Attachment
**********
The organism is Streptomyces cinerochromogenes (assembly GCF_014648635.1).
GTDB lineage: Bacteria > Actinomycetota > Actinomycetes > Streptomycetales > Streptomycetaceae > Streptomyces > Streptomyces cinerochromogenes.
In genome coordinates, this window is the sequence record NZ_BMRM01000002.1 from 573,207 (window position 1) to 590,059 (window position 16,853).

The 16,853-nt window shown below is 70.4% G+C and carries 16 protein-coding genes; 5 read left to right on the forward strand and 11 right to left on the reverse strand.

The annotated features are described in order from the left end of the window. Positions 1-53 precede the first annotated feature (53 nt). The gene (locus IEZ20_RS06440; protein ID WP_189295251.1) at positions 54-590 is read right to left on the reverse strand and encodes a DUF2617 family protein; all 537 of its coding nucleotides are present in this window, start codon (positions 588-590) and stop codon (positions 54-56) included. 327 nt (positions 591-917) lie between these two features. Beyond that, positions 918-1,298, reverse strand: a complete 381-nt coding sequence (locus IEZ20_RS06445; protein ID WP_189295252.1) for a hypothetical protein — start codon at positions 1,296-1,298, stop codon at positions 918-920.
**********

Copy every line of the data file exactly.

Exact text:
The organism is Streptomyces cinerochromogenes (assembly GCF_014648635.1).
GTDB lineage: Bacteria > Actinomycetota > Actinomycetes > Streptomycetales > Streptomycetaceae > Streptomyces > Streptomyces cinerochromogenes.
In genome coordinates, this window is the sequence record NZ_BMRM01000002.1 from 573,207 (window position 1) to 590,059 (window position 16,853).

The 16,853-nt window shown below is 70.4% G+C and carries 16 protein-coding genes; 5 read left to right on the forward strand and 11 right to left on the reverse strand.

The annotated features are described in order from the left end of the window. Positions 1-53 precede the first annotated feature (53 nt). The gene (locus IEZ20_RS06440; protein ID WP_189295251.1) at positions 54-590 is read right to left on the reverse strand and encodes a DUF2617 family protein; all 537 of its coding nucleotides are present in this window, start codon (positions 588-590) and stop codon (positions 54-56) included. 327 nt (positions 591-917) lie between these two features. Beyond that, positions 918-1,298, reverse strand: a complete 381-nt coding sequence (locus IEZ20_RS06445; protein ID WP_189295252.1) for a hypothetical protein — start codon at positions 1,296-1,298, stop codon at positions 918-920.